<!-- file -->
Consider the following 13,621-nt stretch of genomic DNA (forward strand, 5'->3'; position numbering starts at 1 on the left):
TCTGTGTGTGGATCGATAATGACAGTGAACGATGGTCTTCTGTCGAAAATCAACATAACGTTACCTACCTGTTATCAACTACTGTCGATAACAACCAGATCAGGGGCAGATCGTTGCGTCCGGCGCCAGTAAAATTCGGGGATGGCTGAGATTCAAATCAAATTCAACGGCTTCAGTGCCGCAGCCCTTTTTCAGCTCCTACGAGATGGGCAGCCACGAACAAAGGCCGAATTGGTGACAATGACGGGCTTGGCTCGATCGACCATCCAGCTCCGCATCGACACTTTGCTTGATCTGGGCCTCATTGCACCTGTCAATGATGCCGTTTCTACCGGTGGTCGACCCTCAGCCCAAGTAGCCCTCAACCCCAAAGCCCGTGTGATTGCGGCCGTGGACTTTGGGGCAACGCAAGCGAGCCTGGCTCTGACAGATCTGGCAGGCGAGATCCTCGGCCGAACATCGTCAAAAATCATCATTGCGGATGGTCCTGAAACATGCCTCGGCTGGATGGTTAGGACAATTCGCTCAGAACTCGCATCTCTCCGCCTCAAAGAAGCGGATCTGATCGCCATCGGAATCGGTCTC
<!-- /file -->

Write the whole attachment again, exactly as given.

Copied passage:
Consider the following 13,621-nt stretch of genomic DNA (forward strand, 5'->3'; position numbering starts at 1 on the left):
TCTGTGTGTGGATCGATAATGACAGTGAACGATGGTCTTCTGTCGAAAATCAACATAACGTTACCTACCTGTTATCAACTACTGTCGATAACAACCAGATCAGGGGCAGATCGTTGCGTCCGGCGCCAGTAAAATTCGGGGATGGCTGAGATTCAAATCAAATTCAACGGCTTCAGTGCCGCAGCCCTTTTTCAGCTCCTACGAGATGGGCAGCCACGAACAAAGGCCGAATTGGTGACAATGACGGGCTTGGCTCGATCGACCATCCAGCTCCGCATCGACACTTTGCTTGATCTGGGCCTCATTGCACCTGTCAATGATGCCGTTTCTACCGGTGGTCGACCCTCAGCCCAAGTAGCCCTCAACCCCAAAGCCCGTGTGATTGCGGCCGTGGACTTTGGGGCAACGCAAGCGAGCCTGGCTCTGACAGATCTGGCAGGCGAGATCCTCGGCCGAACATCGTCAAAAATCATCATTGCGGATGGTCCTGAAACATGCCTCGGCTGGATGGTTAGGACAATTCGCTCAGAACTCGCATCTCTCCGCCTCAAAGAAGCGGATCTGATCGCCATCGGAATCGGTCTC